Don Mattrick (Credit: Microsoft)
As the gaming world struggles to comprehend the move by the one-time head of Microsoft’s Xbox division to the CEO’s office of the struggling social and mobile gaming giant, details are coming to light that could explain not only why Mattrick made the move, but that it was a long time coming.
Mattrick will receive $50 million in cash and stock over the next three years at the company. On top of that, he’s in line to receive significant bonuses based on performance, should he help the company turn around.
This year, for example, Mattrick stands to make a bonus of up to $2 million. Next year, that could jump to $4 million -- as well as a stock grant of up to $7 million.
Zynga will pay Mattrick a one-time signing bonus of $5 million in addition to his base salary of $1 million a year. He’ll also get a “make whole” grant of nearly 9 million restricted stock units for Class A Zynga stock -- valued at $25 million -- to make up for the Microsoft shares he’s leaving behind. If the company’s stock rises (as it did when word of his appointment began to spread), that could be worth considerably more in the years to come.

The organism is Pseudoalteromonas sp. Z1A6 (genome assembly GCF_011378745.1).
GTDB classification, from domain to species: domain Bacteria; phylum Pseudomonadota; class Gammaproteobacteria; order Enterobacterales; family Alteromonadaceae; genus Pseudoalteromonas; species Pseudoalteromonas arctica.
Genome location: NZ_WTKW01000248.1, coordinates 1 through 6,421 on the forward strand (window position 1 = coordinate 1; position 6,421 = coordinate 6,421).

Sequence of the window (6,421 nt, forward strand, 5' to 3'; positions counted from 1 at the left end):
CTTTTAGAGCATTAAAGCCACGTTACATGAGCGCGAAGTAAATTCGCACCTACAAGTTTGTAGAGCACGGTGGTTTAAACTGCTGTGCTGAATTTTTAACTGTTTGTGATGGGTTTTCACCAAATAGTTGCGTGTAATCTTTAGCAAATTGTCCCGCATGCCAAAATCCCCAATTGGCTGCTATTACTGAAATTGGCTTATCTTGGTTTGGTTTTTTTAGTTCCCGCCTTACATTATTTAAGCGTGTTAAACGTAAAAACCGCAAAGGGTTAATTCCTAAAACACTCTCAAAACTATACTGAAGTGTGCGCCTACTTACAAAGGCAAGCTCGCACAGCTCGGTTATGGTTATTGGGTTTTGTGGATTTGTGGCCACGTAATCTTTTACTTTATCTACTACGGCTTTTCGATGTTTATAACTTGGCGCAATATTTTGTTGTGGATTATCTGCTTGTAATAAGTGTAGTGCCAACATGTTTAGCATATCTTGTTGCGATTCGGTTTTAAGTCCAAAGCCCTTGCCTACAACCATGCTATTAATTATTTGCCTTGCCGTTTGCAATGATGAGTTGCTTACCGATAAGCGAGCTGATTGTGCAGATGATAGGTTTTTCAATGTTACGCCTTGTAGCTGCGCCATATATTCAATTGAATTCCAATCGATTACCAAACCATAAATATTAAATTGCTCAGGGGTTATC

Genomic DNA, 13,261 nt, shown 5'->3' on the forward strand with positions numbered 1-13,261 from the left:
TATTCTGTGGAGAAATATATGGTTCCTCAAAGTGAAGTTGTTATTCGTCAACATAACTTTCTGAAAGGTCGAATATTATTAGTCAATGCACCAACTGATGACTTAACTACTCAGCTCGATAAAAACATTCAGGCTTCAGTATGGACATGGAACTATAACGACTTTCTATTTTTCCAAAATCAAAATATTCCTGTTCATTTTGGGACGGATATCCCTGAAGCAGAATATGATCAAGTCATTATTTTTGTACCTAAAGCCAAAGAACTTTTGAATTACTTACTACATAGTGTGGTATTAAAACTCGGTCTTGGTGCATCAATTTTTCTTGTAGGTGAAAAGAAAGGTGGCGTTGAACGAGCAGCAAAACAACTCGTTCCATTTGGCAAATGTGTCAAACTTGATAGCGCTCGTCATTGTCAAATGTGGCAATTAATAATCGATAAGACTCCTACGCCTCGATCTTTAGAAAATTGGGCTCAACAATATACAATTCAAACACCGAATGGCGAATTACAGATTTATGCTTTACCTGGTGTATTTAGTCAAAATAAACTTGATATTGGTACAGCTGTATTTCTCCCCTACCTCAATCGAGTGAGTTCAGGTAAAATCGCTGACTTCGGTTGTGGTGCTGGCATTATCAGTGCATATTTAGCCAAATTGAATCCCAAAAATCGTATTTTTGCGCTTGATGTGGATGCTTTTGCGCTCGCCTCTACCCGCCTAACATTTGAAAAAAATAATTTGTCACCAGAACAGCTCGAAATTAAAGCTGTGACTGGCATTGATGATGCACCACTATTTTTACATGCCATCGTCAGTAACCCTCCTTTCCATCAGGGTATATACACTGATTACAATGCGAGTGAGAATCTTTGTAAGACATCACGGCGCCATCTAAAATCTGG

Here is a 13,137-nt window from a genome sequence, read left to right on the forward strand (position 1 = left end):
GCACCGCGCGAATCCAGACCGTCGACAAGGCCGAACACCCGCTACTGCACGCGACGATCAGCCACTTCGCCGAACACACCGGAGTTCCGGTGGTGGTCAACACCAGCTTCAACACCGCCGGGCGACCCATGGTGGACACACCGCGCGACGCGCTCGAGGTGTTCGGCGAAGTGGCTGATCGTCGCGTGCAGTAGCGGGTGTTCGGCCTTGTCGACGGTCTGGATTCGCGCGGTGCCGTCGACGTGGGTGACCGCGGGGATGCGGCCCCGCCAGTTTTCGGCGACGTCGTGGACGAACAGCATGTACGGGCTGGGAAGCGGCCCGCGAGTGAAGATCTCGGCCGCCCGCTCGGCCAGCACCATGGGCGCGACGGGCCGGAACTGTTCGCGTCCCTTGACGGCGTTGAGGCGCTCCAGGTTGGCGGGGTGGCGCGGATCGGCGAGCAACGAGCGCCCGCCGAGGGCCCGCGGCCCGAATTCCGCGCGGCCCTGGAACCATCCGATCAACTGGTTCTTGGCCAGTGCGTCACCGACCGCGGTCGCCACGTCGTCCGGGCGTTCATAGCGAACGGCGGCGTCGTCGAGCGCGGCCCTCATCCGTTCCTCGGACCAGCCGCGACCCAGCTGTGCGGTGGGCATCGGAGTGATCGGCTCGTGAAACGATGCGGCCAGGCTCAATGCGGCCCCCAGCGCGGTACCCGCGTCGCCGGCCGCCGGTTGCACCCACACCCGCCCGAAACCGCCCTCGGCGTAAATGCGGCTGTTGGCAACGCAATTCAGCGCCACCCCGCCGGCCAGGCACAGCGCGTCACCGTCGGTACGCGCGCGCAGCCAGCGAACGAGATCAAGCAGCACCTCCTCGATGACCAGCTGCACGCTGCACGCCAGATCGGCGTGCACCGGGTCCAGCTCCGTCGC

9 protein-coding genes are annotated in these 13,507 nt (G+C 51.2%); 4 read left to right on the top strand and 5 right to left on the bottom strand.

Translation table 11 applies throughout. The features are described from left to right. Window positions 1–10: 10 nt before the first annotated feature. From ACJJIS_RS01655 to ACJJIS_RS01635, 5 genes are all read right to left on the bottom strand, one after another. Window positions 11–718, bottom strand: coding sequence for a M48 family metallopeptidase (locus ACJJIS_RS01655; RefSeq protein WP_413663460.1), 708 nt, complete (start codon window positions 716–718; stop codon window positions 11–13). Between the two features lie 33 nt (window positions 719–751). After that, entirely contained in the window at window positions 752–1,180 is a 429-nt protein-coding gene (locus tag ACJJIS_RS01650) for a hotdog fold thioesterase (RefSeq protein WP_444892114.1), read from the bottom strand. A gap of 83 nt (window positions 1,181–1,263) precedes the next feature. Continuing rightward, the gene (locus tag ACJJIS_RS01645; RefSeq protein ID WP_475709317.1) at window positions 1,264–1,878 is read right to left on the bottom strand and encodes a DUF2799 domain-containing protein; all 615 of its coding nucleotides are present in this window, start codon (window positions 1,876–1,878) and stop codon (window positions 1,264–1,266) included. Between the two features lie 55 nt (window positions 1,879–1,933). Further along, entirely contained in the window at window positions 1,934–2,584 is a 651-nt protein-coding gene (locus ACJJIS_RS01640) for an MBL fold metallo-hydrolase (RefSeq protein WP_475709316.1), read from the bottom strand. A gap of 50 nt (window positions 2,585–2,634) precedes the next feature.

The move last week wasn’t the first time Zynga and Mattrick had talked, though.
According to Bloomberg, in 2010 Mattrick attempted to buy Zynga and add it to Microsoft’s holdings in an attempt to boost Microsoft’s Xbox lineup with social games. The talks ultimately fell apart, for reasons that weren’t immediately clear. It is, however, a bit hard to imagine Xbox Live Gold members clamoring over the chance to play Farmville.
Mattrick's exorbitant pay stands in stark contrast to former Zynga CEO and current Chairman Mark Pincus, who back in April lowered his salary to $1 and opted out of performance awards in an effort to help the struggling company find stable financial ground.
- Don Mattrick